A Melrose Learning Trust School

What does Music look like at Easington C of E

Primary School?


Subject Leader – Ms Lilley

At Easington C of E Primary School, we aim for all of our wonderful children to develop the roots to grow and the wings to fly. Through Music, children will have the wings to fly by developing the confidence and independence to:

  • Be aware of their own talents and use them wisely.
  • Show resilience and strength in times of challenge.
  • Develop their musical creativity through practical and exploratory opportunities to develop as performers, song makers, composers, improvisers and listeners.
  • Become fluent in their knowledge of music.
  • Develop an increasing understanding of the history of music, learning about music across a range of historical periods, genres, styles and traditions, including the works of the great composers and musicians.
  • Develop a love of music, becoming musicians who are able to share and perform using their new knowledge.


We use the music scheme, Charanga. This scheme allows for the interrelated dimensions of music to weave through musical units and encourage the development of musical knowledge and skills. Children build their knowledge and capabilities of listening and appraising, understanding different musical activities and performance. At the beginning of each unit, children have the opportunity to demonstrate prior knowledge including connected knowledge. We teach a balanced curriculum that is sequenced appropriately in order to build on and develop the knowledge and skills required to secure children’s ability and understanding of music. Children have opportunities to recall their musical knowledge and skills and demonstrate their abilities through performance.

Substantive and disciplinary knowledge in music

Substantive knowledge in music is based on the developing knowledge of the nine interrelated dimensions of music. All musical learning is built around the interrelated dimensions of music.

Interrelated Dimensions of Music

1. Pulse 4. Tempo 7. Texture
2. Rhythm 5. Dynamics 8. Structure
3. Pitch 6. Timbre 9. Notation
  • Substantive knowledge

Focuses on developing children’s skills and knowledge required for them to develop as musicians. This is achieved through deliberate practice and allows children to develop and demonstrate fluency of knowledge. It involves learning about music across a range of historical periods, genres, styles and traditions, including the works of the great composers and musicians.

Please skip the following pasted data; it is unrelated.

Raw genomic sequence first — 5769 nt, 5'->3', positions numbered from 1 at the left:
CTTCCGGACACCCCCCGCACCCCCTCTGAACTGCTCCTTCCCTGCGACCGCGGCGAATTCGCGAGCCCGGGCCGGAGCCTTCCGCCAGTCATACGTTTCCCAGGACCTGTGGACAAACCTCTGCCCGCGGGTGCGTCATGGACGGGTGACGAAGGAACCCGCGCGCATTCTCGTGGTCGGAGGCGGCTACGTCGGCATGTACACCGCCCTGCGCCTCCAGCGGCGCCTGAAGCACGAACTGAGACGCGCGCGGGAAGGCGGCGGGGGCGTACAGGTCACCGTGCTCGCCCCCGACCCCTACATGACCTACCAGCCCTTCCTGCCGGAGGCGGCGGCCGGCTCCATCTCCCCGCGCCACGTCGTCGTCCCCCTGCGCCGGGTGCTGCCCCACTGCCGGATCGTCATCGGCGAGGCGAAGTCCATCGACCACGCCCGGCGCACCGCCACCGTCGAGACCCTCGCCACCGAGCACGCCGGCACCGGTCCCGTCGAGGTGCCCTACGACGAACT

• Disciplinary knowledge

In music is the interpretation on the interrelated dimensions of music and how this knowledge is used when singing, playing instruments, improvising and composing, to develop creative and original pieces and performances. Children work independently and collaboratively to interpret and combine the dimensions of music to create a specific and desired effect.

Creativity in music

“Music is a universal language that embodies one of the highest forms of creativity. A high-quality music education should engage and inspire pupils to develop a love of music and their talent as musicians, and so increase their self-confidence, creativity and sense of achievement.” National Curriculum, 2013

Music is a highly creative subject where children develop their own musical ideas. Creativity in music is encouraged through children’s improvisations and compositions when singing and playing instruments. They make connections between ‘new’ and ‘old’ learning, solve problems and think critically to develop and improve their ideas.


Assessment in music

Each unit of music has an ongoing musical learning focus and a unit specific focus from Reception to Year 6.

  • Ongoing musical learning includes building on children’s prior knowledge to develop new knowledge about how they can improve their skills in listening and appraising and musical activities such as games, singing, playing, improvising and composing, and performing. In reception we will always aim to build on children’s developmental needs and prior musical knowledge gained from their previous settings. This will ensure a continued progression within the ‘Expressive Arts’ area of learning as set out in the Curriculum Guidance for the Foundation Stage.
  • Unit specific knowledge focuses on musical skills and concepts that may be discrete to a particular style or styles of music relevant to the unit.

During music lessons assessments are made focusing on the content and performance involving qualitative verbal feedback. Collective Worships, Concerts, Community Participation and Classroom Learning is digitally recorded when appropriate, uploaded and stored as digital evidence. Impact will be reviewed at the end of each academic year.

In addition, by following our music curriculum, from Reception to the end of Key Stage 2, our children will have developed a deep knowledge and understanding of music in their long-term memory. This will provide them with the foundation needed for a successful transition into the next stage of their education.



Durham Music Service – Primary Music Curriculum and Progress map

National Curriculum – Music Programmes of Study: Key stage 1 and 2

Charanga Online Music School – Scheme Overview and documentation

Askwith Primary School – North Yorkshire